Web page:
Revelations of chaos to come
It's a Nicolas Cage movie, so, admit it, you're expecting crazy. You have no idea. The star's latest, "Knowing," starts off mildly ridiculous, ascends to the full-blown ludicrous, and finally sails boldly off the edge of the absolutely preposterous. Throughout it all, Cage's grim sense of purpose stays in place, as does his hairpiece. You have to admire such dedication amid apocalypse, even as you're hooting through your fingers in disbelief.
Based on the trailers, "Knowing" at first glance appears to be an amalgam of Cage's last few movies, mixing the numerology games of the family-friendly "National Treasure" series with the future-tense prophecies of last year's dud thriller "Next." Trust me, though: Where this movie goes, you do not want to take a child along.
Cage plays a Boston-area astrophysicist and single dad named John Koestler - works at MIT, lives in Lexington - whose young son Caleb (Chandler Canterbury) retrieves an odd document from an unearthed time capsule at his elementary school. The sheet is nothing but a series of numbers, but John sees meaning in the randomness, deducing that the 50-year-old piece of paper has correctly predicted every major disaster between then and now, down to the dates, number of victims, and geographical coordinates. Three more disasters are yet to come. The last one looks like a biggie.
This knowledge allows Cage to dash around the Eastern seaboard, desperately trying to confirm his fears and convince others. An MIT colleague (Phil Beckman) and a young mother (Rose Byrne) - the daughter of the girl who wrote the sheet a half-century ago - are initially skeptical, but too many weird things are going on. Who are those creepy figures standing outside John's house at night, and what are they telepathically whispering to his son?
The director is Alex Proyas, who made a name for himself with the visual stylistics of "The Crow," "Dark City," and "I, Robot." The man's not a hack. "Knowing" takes itself so seriously that it's hard not to get the giggles, but then Proyas comes through with a breathtaking single-take sequence in which John watches a commercial airliner plummet to earth yards away and runs into the flaming wreckage searching for survivors. The same goes for a terrifying NYC subway crash, which the director choreographs as a catastrophic you-are-there experience.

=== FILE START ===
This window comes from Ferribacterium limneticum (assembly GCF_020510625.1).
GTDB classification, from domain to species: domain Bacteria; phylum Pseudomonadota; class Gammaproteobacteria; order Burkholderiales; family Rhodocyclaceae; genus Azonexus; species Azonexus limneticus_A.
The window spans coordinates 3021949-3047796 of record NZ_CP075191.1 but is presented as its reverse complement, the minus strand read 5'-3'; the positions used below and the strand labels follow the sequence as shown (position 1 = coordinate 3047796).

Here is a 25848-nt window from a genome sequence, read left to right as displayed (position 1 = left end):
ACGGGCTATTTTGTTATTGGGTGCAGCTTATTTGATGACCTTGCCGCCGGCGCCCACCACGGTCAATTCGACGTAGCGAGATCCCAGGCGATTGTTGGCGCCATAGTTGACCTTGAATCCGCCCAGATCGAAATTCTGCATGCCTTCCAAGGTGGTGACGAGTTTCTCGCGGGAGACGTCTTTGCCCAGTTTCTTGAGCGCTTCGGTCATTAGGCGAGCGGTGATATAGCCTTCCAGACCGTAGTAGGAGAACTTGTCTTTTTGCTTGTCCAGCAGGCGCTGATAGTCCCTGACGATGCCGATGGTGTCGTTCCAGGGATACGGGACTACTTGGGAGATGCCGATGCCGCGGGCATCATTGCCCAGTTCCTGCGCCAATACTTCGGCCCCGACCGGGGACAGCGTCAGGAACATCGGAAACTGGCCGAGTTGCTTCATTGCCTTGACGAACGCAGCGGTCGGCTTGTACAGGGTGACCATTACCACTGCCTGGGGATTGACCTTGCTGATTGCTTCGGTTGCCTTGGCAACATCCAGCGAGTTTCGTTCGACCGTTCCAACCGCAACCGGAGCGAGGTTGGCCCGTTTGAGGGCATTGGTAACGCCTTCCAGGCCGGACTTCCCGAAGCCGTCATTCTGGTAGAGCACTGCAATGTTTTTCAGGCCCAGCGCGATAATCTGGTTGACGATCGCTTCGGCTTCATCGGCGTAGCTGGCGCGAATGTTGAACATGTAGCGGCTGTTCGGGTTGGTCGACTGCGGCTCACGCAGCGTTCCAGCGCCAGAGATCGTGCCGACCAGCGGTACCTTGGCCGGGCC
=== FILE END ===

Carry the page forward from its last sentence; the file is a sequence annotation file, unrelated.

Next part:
Unfortunately, the film's human interactions are pitched at the same constant white-knuckle level - Cage has never seemed so stiffly absent - and Proyas keeps everyone jumping over plot holes. At times "Knowing" feels like the highlight reel for a longer but much less silly movie.
The story line keeps getting wider and wider in its implications, and at a certain point you realize it's fearlessly going all the way into - well, the Book of Revelation would make a handy study guide. "Knowing" works itself up into a thundering sci-fi/Christian metaphor in which both sides have equal weight, and it will be taken as oh-wow gospel by impressionable young audiences and those who believe (as this movie does) that we're all sinners except the kids. That audience may be quite happy to see Manhattan at last get what they think it deserves.
Proyas is a real filmmaker, though, and "Knowing" rockets along with urgency, if not realism or even common sense. At its lunatic best, the film's a version of "The Happening" in which something actually happens. At its worst, it's a bad-movie rapture.
Ty Burr can be reached at firstname.lastname@example.org.